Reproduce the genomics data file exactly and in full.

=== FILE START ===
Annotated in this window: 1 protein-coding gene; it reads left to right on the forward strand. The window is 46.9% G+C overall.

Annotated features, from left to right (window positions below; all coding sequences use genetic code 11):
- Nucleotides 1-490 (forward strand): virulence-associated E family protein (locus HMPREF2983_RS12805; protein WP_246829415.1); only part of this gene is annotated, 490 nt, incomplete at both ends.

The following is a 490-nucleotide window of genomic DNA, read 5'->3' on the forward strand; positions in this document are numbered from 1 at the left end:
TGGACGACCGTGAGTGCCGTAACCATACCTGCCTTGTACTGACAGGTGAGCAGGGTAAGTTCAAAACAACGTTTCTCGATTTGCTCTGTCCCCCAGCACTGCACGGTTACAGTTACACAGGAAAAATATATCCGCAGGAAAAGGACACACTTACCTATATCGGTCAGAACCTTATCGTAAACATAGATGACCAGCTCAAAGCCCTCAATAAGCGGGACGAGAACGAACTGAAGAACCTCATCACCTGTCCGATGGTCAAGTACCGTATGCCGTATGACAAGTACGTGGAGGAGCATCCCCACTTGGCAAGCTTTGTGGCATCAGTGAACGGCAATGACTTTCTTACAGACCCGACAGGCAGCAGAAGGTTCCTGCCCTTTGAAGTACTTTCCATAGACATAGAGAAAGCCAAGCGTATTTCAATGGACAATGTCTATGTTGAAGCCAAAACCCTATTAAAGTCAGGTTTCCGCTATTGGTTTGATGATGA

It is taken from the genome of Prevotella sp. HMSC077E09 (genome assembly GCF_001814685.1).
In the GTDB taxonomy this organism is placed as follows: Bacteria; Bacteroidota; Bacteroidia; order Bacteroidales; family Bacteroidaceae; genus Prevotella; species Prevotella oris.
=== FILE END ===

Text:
Annotated in this window: 1 protein-coding gene; it reads left to right on the forward strand. The window is 46.9% G+C overall.

Annotated features, from left to right (window positions below; all coding sequences use genetic code 11):
- Nucleotides 1-490 (forward strand): virulence-associated E family protein (locus HMPREF2983_RS12805; protein WP_246829415.1); only part of this gene is annotated, 490 nt, incomplete at both ends.

The following is a 490-nucleotide window of genomic DNA, read 5'->3' on the forward strand; positions in this document are numbered from 1 at the left end:
TGGACGACCGTGAGTGCCGTAACCATACCTGCCTTGTACTGACAGGTGAGCAGGGTAAGTTCAAAACAACGTTTCTCGATTTGCTCTGTCCCCCAGCACTGCACGGTTACAGTTACACAGGAAAAATATATCCGCAGGAAAAGGACACACTTACCTATATCGGTCAGAACCTTATCGTAAACATAGATGACCAGCTCAAAGCCCTCAATAAGCGGGACGAGAACGAACTGAAGAACCTCATCACCTGTCCGATGGTCAAGTACCGTATGCCGTATGACAAGTACGTGGAGGAGCATCCCCACTTGGCAAGCTTTGTGGCATCAGTGAACGGCAATGACTTTCTTACAGACCCGACAGGCAGCAGAAGGTTCCTGCCCTTTGAAGTACTTTCCATAGACATAGAGAAAGCCAAGCGTATTTCAATGGACAATGTCTATGTTGAAGCCAAAACCCTATTAAAGTCAGGTTTCCGCTATTGGTTTGATGATGA

It is taken from the genome of Prevotella sp. HMSC077E09 (genome assembly GCF_001814685.1).
In the GTDB taxonomy this organism is placed as follows: Bacteria; Bacteroidota; Bacteroidia; order Bacteroidales; family Bacteroidaceae; genus Prevotella; species Prevotella oris.